In addition to a neck-and-neck race with KATV, Channel 7, for first place in the news ratings, KTHV, Channel 11, has something else to be proud of: a snazzy new news set that rotates, providing views of a city skyline backdrop, a perforated screen with the station’s logo, a 72-inch high-definition television monitor, or a view through a newly created window to the outside world.
Maybe most amazingly, the set — from design to woodworking — was completed and installed in-house by KTHV staffers.
Most of the time, said KTHV station manager Larry Audas, sets are designed by companies on the West Coast and installed at stations all over the country — something Audas said the staff agreed didn’t “say Arkansas.” Instead, the station sought input from on-air talent and staff to make a wish list of needs for a new set. Then they employed the skills of graphic artist Mike Murphy, assistant chief engineer Russell Wilson and news operations manager Chuck Weaver, who worked out a 3-D fly-through of the new set and lighting array before generating architectural plans and building the set from scratch.
“They literally designed it from scratch and carried it though the process,” Audas said.
The set has no right angles, and the entire thing can be rotated to provide different backdrops or even an entirely different set (the 6-and-10 news desk is on the front, while the couch used by the morning crew is on the back; the weather center, meanwhile, is at a fixed desk to the right).
“The curved nature of everything is what’s striking to me,” Audas said. “A lot of sets, they’re boxy. Square desk, square walls.”
The biggest physical change to the newsroom, however, was the demolition of a large section of the east wall, which was replaced by bank of windows to provide a view of the station’s Weather Garden, where meteorologist Ed Buckner reports nightly on conditions outside.
During the month it took to complete, newscasts moved to a much smaller adjacent studio, with the talent seated at a spindly steel desk that some viewers have been heard to call “the card table.”
“We shifted everything over to that location,” Audas said. “I guess people thought we had downsized.”
News director Mark Raines said that on the old set, they were limited, without much flexibility to do other things in the studio. Raines said the old set was also handicapped by lighting issues.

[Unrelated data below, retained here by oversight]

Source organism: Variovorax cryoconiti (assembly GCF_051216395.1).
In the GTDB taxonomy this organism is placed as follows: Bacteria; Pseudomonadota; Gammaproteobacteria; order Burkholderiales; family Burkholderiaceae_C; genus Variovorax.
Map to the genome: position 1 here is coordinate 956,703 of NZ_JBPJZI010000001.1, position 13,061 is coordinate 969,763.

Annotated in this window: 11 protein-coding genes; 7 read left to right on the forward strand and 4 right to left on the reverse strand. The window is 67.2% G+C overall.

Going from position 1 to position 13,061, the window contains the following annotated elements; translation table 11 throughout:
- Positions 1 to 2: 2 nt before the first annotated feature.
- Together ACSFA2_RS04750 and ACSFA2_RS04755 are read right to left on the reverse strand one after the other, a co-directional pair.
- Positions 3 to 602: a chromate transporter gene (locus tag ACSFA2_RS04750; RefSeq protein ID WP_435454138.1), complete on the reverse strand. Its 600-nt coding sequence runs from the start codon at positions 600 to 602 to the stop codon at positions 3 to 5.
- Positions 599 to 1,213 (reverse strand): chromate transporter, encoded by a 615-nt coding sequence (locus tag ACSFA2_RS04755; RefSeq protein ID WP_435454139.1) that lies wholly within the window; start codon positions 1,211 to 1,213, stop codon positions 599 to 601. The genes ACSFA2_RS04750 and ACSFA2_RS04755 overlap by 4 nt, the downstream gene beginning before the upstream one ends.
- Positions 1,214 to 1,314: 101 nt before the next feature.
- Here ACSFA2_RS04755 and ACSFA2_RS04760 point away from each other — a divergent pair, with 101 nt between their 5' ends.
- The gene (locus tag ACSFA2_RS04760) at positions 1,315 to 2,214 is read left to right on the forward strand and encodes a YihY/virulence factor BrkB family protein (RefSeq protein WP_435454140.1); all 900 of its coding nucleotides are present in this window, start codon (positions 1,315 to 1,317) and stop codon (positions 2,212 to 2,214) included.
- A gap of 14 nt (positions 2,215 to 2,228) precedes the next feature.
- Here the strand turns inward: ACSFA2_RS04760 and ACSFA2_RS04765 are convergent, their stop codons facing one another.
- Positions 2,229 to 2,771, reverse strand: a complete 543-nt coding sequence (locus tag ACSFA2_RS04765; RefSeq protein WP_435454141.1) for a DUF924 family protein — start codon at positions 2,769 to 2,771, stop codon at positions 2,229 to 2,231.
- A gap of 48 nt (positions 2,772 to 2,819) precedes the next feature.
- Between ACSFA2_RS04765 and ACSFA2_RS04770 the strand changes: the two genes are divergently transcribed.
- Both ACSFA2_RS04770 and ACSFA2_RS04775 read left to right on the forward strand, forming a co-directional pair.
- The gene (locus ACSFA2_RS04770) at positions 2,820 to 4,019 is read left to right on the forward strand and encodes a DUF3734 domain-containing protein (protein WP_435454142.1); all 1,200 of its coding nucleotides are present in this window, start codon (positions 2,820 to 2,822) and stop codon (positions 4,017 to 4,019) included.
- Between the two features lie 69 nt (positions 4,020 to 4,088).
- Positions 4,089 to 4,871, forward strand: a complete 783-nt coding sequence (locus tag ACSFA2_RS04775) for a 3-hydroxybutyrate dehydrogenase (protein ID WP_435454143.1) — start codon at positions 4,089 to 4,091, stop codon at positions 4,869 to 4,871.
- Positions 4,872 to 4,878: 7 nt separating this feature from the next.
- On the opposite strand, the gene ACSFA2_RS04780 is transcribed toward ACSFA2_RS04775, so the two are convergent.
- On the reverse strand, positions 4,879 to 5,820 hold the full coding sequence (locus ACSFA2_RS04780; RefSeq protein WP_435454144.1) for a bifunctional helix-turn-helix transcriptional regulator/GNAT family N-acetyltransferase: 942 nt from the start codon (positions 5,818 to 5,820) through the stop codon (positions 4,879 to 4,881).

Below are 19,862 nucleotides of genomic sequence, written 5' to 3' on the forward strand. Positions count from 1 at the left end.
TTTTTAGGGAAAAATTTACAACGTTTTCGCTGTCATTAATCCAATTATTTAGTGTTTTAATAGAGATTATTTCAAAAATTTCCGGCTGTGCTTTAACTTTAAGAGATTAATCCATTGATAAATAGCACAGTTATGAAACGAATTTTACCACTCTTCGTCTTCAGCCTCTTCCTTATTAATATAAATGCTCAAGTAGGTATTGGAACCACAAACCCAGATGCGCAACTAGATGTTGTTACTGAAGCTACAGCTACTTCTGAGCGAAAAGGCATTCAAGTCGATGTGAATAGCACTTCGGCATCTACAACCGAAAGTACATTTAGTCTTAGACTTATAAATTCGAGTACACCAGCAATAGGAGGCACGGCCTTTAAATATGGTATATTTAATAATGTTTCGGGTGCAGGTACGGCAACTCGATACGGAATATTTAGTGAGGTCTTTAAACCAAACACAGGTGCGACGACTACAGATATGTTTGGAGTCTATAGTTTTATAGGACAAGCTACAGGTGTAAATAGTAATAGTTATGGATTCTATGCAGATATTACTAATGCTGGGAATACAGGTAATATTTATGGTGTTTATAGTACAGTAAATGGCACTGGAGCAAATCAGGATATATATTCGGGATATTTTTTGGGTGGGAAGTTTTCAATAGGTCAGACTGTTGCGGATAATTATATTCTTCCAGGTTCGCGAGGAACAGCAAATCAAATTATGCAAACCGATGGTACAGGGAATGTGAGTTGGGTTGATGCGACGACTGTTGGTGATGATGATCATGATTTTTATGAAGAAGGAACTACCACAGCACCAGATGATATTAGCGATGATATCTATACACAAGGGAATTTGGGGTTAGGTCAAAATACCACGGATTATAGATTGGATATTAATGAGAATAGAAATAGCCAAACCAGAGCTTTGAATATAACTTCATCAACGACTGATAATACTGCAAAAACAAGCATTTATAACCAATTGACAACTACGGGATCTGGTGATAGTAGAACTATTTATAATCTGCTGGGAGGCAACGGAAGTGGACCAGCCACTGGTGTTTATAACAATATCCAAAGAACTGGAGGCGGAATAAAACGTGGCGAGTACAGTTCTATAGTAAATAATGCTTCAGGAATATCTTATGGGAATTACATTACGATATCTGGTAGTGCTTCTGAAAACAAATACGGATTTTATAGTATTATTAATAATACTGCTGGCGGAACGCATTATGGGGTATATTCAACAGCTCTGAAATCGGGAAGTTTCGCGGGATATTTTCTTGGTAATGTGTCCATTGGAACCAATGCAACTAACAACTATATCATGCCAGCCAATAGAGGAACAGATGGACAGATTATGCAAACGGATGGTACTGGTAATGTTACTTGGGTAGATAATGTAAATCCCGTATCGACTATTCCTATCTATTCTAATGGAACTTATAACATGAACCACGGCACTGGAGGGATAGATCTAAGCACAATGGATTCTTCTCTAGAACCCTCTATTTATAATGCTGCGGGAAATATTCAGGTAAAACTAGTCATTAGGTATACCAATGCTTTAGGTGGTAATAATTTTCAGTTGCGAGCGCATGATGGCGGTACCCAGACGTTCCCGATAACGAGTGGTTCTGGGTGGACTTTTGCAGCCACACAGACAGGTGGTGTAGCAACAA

“This frees us up to do a lot more,” Raines said. “It just gives us a lot more versatility … We pretty much built exactly what we wanted. When you do it yourself, you can do what you want that way.”
n Still little word is coming out of KARK, Channel 4, since the departure of station manager Perry Chester and news director Rick Iler. Speculation continues to circulate among media insiders that KARK will be outsourcing its sports operations to Northwest Arkansas (and chiefly Fayetteville broadcaster Bo Mattingly), though Iler discounted that before he left the station. Little Rock media watchers think it looks like parent company Nexstar Broadcasting Group might be following the national trend toward decentralizing departments at satellite stations in order to cut costs — broadcasting sports news for several stations out of a central hub, for instance. Nexstar owns NBC affiliate KNWA in Fayetteville and two more stations in Joplin, Mo. More as this unfolds.
I’m all set.
Without comment today, the Arkansas Supreme Court rejected a request for a rehearing of its decision killing a proposed amendment to allow three more casinos in Arkansas because of a flawed ballot title.
An interesting element of the ongoing story of budget problems in the University of Arkansas Advancement Division has been a divide in outlook in the pages of the state's dominant news medium, the Arkansas Democrat-Gazette.